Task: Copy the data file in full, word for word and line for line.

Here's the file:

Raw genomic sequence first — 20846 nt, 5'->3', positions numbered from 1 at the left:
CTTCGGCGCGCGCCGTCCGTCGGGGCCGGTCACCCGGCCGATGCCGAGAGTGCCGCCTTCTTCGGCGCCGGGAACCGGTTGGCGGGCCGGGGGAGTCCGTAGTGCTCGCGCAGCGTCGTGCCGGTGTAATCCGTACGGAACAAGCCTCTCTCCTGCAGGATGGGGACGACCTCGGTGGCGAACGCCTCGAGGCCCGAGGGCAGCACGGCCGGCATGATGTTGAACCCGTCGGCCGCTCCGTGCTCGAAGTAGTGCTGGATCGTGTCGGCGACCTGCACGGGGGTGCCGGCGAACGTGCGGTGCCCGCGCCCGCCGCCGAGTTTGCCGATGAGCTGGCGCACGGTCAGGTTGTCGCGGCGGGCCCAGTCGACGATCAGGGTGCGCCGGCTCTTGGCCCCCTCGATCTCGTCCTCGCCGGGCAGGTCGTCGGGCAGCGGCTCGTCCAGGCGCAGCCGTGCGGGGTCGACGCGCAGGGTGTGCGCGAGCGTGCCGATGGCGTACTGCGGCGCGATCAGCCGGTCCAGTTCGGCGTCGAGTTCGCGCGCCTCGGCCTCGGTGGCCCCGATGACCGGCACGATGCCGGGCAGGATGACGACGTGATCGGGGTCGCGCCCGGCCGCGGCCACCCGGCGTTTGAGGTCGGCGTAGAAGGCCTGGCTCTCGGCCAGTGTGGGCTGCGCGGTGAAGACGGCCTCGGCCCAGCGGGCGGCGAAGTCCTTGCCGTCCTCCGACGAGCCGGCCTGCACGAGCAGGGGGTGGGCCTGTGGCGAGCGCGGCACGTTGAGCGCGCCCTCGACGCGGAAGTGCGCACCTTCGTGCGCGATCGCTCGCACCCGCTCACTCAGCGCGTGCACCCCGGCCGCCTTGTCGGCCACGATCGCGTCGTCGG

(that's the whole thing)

Raw genomic sequence first — 20846 nt, 5'->3', positions numbered from 1 at the left:
CTTCGGCGCGCGCCGTCCGTCGGGGCCGGTCACCCGGCCGATGCCGAGAGTGCCGCCTTCTTCGGCGCCGGGAACCGGTTGGCGGGCCGGGGGAGTCCGTAGTGCTCGCGCAGCGTCGTGCCGGTGTAATCCGTACGGAACAAGCCTCTCTCCTGCAGGATGGGGACGACCTCGGTGGCGAACGCCTCGAGGCCCGAGGGCAGCACGGCCGGCATGATGTTGAACCCGTCGGCCGCTCCGTGCTCGAAGTAGTGCTGGATCGTGTCGGCGACCTGCACGGGGGTGCCGGCGAACGTGCGGTGCCCGCGCCCGCCGCCGAGTTTGCCGATGAGCTGGCGCACGGTCAGGTTGTCGCGGCGGGCCCAGTCGACGATCAGGGTGCGCCGGCTCTTGGCCCCCTCGATCTCGTCCTCGCCGGGCAGGTCGTCGGGCAGCGGCTCGTCCAGGCGCAGCCGTGCGGGGTCGACGCGCAGGGTGTGCGCGAGCGTGCCGATGGCGTACTGCGGCGCGATCAGCCGGTCCAGTTCGGCGTCGAGTTCGCGCGCCTCGGCCTCGGTGGCCCCGATGACCGGCACGATGCCGGGCAGGATGACGACGTGATCGGGGTCGCGCCCGGCCGCGGCCACCCGGCGTTTGAGGTCGGCGTAGAAGGCCTGGCTCTCGGCCAGTGTGGGCTGCGCGGTGAAGACGGCCTCGGCCCAGCGGGCGGCGAAGTCCTTGCCGTCCTCCGACGAGCCGGCCTGCACGAGCAGGGGGTGGGCCTGTGGCGAGCGCGGCACGTTGAGCGCGCCCTCGACGCGGAAGTGCGCACCTTCGTGCGCGATCGCTCGCACCCGCTCACTCAGCGCGTGCACCCCGGCCGCCTTGTCGGCCACGATCGCGTCGTCGG